“Hum wahan hain jahan se humko bhi kuch hamari khabar nahi aati”

Image Courtesy: Daniya Rahman


Khan: Hum wahan hain jahan se humko bhi kuch hamari khabar nahi aati
Husain: Hum kaun hain, hain ya nahi hain, ye zer-e-bahas nahi hai, aap sirf iss baat pe tawajjah dijiye ki Qissa Urdu ki Aakhri Kitab ka, Ibne Insha ne likhi hai
Khan: Lekn wo toh marr gaye
Husain: Arre, phir toh maamla saaf ho gaya.
Khan: Wo Kaise?
Husain: Ab sarkar kiske khilaaf fatwa jaari karegi?
Khan: Bhai likhne wala marr gaya, sunane wala maujood nahi hai yahan par, phir to yahi (audience) phasenge.
Husain: Ye to pehle se hi phase hain.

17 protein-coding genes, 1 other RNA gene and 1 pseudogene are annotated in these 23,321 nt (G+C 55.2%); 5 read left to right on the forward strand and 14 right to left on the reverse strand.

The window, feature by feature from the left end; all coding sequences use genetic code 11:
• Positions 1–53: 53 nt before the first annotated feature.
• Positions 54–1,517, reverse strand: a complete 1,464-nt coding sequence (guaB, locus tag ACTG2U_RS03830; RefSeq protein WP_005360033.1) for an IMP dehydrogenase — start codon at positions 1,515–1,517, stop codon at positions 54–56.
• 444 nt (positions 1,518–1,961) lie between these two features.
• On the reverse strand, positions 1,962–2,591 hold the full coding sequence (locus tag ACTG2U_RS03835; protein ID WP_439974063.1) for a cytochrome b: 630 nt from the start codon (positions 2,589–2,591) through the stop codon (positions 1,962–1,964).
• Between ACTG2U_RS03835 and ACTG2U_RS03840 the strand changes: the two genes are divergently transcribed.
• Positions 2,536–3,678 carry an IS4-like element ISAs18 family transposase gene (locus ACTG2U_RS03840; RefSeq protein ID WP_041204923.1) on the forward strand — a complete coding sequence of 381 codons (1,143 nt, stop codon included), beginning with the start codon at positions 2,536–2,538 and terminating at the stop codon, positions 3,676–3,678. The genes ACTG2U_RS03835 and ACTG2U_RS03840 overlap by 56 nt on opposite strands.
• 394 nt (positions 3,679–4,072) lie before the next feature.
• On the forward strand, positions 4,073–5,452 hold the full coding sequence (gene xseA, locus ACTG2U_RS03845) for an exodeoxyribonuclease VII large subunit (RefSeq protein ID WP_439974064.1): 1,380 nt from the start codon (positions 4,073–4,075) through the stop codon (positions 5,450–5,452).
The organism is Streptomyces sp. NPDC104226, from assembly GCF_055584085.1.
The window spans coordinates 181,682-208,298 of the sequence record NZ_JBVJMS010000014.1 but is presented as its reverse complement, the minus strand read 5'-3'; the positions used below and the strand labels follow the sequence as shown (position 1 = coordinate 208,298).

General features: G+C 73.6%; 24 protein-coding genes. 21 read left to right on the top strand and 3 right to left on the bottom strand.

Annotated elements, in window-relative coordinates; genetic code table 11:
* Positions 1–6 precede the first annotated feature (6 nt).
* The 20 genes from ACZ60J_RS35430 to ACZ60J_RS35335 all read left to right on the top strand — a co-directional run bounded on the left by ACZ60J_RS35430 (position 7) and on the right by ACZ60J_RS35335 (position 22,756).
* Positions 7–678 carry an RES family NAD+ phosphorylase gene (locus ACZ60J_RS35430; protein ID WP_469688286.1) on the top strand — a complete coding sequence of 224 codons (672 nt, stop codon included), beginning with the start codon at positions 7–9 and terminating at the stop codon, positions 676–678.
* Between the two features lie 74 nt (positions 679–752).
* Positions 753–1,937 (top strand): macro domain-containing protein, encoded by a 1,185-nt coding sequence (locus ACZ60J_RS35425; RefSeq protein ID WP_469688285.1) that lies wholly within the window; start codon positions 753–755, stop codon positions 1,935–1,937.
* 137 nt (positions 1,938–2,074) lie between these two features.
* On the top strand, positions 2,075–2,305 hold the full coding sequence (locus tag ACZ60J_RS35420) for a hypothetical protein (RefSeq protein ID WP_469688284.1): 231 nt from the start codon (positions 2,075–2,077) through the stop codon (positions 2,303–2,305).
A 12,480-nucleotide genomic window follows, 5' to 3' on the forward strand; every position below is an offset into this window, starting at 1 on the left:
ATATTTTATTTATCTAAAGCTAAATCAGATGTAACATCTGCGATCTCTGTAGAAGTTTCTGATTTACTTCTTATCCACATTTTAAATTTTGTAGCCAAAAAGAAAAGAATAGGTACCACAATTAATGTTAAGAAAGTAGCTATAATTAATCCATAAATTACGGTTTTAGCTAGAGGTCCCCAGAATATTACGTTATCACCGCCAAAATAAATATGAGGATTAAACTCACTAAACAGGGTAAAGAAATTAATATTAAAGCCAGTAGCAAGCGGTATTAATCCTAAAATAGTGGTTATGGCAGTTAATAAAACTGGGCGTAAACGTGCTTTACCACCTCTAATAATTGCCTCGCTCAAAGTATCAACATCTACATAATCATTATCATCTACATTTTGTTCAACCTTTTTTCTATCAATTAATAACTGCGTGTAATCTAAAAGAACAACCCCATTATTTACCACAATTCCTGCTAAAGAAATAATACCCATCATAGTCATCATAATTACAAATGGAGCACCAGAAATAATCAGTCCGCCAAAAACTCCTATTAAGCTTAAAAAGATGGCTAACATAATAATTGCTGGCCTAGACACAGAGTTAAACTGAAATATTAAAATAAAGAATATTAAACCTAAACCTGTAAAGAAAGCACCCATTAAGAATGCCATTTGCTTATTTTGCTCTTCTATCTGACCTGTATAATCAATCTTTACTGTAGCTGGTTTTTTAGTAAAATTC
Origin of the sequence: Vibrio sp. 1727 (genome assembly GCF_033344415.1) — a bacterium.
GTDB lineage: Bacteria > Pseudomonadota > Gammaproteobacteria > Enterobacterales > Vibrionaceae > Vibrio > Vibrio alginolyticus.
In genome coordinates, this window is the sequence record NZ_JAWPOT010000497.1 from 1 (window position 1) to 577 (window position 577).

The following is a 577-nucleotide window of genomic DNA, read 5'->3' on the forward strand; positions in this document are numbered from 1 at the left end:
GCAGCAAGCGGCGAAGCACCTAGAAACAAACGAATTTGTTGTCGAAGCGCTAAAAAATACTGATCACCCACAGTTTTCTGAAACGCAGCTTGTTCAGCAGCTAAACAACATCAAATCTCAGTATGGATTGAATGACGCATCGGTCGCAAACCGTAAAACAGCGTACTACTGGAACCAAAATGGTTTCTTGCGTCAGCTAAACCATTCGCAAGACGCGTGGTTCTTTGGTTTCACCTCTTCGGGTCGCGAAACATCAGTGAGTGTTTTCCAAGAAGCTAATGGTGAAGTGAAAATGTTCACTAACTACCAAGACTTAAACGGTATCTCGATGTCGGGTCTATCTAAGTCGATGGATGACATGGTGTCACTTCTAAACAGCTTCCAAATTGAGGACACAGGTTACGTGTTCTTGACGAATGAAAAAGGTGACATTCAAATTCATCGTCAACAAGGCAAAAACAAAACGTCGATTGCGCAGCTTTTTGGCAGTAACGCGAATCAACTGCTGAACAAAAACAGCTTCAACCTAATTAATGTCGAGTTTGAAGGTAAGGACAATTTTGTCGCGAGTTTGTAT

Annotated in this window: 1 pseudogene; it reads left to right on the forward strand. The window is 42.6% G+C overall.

Khan: Wo kaise?
Husain: Vote jo de diya!

Such sharp political comments peppered Danish Hussain’s latest satire, Qissa Urdu ki Aakhri Kitaab Ka, which premiered in Mumbai’s Prithvi Theatre last year. “Humara kaam iss baar shayad itna acha hai ki log hum par fatwe jaari kar denge,” he joked during an interview with the Indian Cultural Forum. At a time when anyone questioning the current ruling government’s policies is charged with sedition and labelled an “anti-national”, it is not unlikely that Husain’s political satire could earn him the state’s ire.



Husain received a joint Sangeet Natak Akademi Award for reviving the ancient Urdu storytelling tradition, Daastangoi. But, in October 2015, Husain, along with several other artists and writers, returned his Sahitya Akademi award in protest against the growing intolerance in the country under the current political regime.